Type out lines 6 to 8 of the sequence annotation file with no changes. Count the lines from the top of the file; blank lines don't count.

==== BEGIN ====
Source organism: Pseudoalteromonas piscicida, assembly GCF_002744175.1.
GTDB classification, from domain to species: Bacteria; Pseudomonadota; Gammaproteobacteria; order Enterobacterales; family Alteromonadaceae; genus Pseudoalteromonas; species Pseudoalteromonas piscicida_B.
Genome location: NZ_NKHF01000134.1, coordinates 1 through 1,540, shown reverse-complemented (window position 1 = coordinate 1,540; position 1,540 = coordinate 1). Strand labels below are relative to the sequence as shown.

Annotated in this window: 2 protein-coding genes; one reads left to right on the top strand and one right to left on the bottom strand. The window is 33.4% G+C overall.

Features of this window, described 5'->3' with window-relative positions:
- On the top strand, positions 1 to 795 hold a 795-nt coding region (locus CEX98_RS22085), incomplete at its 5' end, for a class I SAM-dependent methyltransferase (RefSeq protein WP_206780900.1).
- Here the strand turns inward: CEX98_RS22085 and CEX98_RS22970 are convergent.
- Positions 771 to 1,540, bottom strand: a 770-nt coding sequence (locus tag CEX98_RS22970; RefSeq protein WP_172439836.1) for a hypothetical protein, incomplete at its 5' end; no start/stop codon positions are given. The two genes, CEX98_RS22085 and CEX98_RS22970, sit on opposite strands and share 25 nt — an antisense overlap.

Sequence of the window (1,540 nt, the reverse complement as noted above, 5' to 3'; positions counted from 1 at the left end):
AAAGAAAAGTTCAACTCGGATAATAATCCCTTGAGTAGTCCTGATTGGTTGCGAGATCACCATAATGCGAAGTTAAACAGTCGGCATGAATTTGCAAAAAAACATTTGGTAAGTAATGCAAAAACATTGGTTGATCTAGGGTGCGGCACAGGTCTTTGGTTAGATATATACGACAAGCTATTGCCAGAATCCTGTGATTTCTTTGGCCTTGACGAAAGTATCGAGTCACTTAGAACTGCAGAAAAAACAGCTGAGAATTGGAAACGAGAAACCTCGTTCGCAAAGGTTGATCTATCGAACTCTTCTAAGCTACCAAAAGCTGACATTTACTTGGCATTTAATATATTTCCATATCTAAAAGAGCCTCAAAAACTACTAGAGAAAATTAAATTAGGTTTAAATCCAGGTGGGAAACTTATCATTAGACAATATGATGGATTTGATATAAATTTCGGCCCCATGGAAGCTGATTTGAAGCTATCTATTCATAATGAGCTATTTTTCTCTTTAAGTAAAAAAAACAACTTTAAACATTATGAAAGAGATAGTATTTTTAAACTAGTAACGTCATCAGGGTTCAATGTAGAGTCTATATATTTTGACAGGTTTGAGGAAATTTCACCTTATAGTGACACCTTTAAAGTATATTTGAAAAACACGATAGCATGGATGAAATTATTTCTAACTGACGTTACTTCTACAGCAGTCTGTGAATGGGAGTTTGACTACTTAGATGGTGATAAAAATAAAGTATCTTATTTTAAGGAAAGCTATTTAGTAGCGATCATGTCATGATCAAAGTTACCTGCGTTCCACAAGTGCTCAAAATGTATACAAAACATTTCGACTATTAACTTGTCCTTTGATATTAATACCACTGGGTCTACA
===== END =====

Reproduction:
- On the top strand, positions 1 to 795 hold a 795-nt coding region (locus CEX98_RS22085), incomplete at its 5' end, for a class I SAM-dependent methyltransferase (RefSeq protein WP_206780900.1).
- Here the strand turns inward: CEX98_RS22085 and CEX98_RS22970 are convergent.
- Positions 771 to 1,540, bottom strand: a 770-nt coding sequence (locus tag CEX98_RS22970; RefSeq protein WP_172439836.1) for a hypothetical protein, incomplete at its 5' end; no start/stop codon positions are given. The two genes, CEX98_RS22085 and CEX98_RS22970, sit on opposite strands and share 25 nt — an antisense overlap.